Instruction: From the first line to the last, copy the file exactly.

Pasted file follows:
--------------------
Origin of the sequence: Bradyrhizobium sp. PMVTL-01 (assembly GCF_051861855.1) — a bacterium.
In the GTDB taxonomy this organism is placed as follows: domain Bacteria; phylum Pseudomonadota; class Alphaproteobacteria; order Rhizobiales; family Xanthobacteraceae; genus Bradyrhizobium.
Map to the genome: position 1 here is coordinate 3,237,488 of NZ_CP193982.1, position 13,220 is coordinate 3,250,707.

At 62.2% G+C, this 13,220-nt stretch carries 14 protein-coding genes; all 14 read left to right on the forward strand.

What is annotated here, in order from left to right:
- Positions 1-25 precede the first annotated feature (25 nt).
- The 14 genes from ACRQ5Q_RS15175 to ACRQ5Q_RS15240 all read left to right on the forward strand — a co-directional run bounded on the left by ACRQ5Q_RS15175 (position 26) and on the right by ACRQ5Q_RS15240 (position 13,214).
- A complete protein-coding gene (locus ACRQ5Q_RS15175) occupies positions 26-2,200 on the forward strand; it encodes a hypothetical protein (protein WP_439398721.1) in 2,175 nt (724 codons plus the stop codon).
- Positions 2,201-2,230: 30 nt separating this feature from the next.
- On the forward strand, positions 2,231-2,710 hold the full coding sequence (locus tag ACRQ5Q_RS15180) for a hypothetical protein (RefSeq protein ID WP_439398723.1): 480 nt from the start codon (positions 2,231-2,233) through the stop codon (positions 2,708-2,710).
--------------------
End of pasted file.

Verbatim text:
Origin of the sequence: Bradyrhizobium sp. PMVTL-01 (assembly GCF_051861855.1) — a bacterium.
In the GTDB taxonomy this organism is placed as follows: domain Bacteria; phylum Pseudomonadota; class Alphaproteobacteria; order Rhizobiales; family Xanthobacteraceae; genus Bradyrhizobium.
Map to the genome: position 1 here is coordinate 3,237,488 of NZ_CP193982.1, position 13,220 is coordinate 3,250,707.

At 62.2% G+C, this 13,220-nt stretch carries 14 protein-coding genes; all 14 read left to right on the forward strand.

What is annotated here, in order from left to right:
- Positions 1-25 precede the first annotated feature (25 nt).
- The 14 genes from ACRQ5Q_RS15175 to ACRQ5Q_RS15240 all read left to right on the forward strand — a co-directional run bounded on the left by ACRQ5Q_RS15175 (position 26) and on the right by ACRQ5Q_RS15240 (position 13,214).
- A complete protein-coding gene (locus ACRQ5Q_RS15175) occupies positions 26-2,200 on the forward strand; it encodes a hypothetical protein (protein WP_439398721.1) in 2,175 nt (724 codons plus the stop codon).
- Positions 2,201-2,230: 30 nt separating this feature from the next.
- On the forward strand, positions 2,231-2,710 hold the full coding sequence (locus tag ACRQ5Q_RS15180) for a hypothetical protein (RefSeq protein ID WP_439398723.1): 480 nt from the start codon (positions 2,231-2,233) through the stop codon (positions 2,708-2,710).